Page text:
In the past, the speed of hard drives was limited by the speed of the protocol that connected the drive to the computer. For example, in practical terms, USB 2 limited hard drive speeds on Mac to around 18 MB/second. FireWire 800 limited hard drive speeds to around 85 MB/second. It was because of these differences in the protocol that video editors on a Mac were strongly encouraged to use FireWire 800 drives for all media storage and editing. By comparison, a hard drive attached internally to a MacPro (using a SATA protocol) could transfer data around 120MB/second.

NOTE: There are variations in drives and drive speeds. These numbers should be considered ranges, I’ve seen single drives both faster and slower than these numbers.

The reason speed is important is that a single stream of ProRes 422, which is the video format Final Cut Pro X uses for optimization and render files, is about 20 MB/second. (It’s actually a bit less, but the math is easier using a round number.)

So, if you are using a USB 2 drive, the drive’s transfer speed is too slow to even play one stream of ProRes 422.

When connecting a drive using FireWire 800, the drive will, generally, play about four streams of ProRes 422 before the FireWire connection is fully saturated.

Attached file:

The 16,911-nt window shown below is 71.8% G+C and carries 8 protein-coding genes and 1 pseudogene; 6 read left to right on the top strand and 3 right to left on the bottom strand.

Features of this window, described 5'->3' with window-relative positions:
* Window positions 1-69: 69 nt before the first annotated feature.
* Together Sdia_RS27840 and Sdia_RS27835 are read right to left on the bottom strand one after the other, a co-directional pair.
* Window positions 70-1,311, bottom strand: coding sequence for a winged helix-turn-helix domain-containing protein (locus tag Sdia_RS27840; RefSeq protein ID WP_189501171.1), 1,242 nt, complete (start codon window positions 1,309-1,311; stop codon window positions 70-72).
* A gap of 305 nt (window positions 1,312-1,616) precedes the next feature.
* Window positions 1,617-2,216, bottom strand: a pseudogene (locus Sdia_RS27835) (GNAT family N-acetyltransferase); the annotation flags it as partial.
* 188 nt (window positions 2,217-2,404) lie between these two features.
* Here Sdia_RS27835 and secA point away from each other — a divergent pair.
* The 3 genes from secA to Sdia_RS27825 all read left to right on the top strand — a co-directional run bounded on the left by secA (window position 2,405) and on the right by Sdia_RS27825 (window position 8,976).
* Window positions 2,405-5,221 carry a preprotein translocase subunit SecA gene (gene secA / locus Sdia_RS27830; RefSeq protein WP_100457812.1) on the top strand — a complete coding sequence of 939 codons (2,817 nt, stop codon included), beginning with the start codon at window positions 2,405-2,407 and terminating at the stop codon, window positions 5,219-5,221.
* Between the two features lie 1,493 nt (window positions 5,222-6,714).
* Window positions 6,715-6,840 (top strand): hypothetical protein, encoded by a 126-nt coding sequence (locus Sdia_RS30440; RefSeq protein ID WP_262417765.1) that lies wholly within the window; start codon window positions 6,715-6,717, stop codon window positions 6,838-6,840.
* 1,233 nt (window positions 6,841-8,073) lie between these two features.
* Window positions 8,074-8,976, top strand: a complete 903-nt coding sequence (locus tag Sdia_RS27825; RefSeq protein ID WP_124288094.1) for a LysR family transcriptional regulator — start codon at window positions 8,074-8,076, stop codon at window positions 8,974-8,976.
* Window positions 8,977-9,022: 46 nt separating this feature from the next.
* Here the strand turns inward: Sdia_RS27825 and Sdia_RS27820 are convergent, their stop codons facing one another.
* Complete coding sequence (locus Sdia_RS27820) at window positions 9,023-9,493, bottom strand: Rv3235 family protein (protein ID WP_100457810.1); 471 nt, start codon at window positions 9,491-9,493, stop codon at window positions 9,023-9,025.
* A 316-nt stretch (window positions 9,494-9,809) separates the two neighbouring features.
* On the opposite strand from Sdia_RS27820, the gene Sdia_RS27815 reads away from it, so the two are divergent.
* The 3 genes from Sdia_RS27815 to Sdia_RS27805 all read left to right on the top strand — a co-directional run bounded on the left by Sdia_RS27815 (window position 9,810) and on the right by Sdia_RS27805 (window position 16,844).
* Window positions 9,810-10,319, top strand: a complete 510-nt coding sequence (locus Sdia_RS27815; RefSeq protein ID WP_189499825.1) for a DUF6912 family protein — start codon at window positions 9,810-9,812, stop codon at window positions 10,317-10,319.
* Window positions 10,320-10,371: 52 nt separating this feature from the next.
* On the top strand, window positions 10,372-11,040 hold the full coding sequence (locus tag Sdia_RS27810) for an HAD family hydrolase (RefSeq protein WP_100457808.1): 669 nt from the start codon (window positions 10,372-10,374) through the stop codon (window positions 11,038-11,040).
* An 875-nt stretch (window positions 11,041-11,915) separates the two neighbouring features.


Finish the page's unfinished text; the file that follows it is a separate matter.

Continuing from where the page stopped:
Clearly, as multicam editing, video image sizes and frame rates increased, something faster was called for. Enter USB 3 and Thunderbolt.


USB 3 and Thunderbolt are very high-speed connection protocols. Which means they are a “pipe,” like a pipe that carries water. Both of these pipes are really, really big – built to carry lots and lots of water all at once.

USB 3 is built to transfer data around 460 MB/second, while Thunderbolt is built to transfer data at about 1,100 MB/second! Suddenly, the speed restrictions we faced with FireWire 800 or USB 2, which were very narrow pipes by comparison, are gone. But – and this is a big BUT! – a pipe like USB 3 or Thunderbolt can only carry the data that’s fed into it.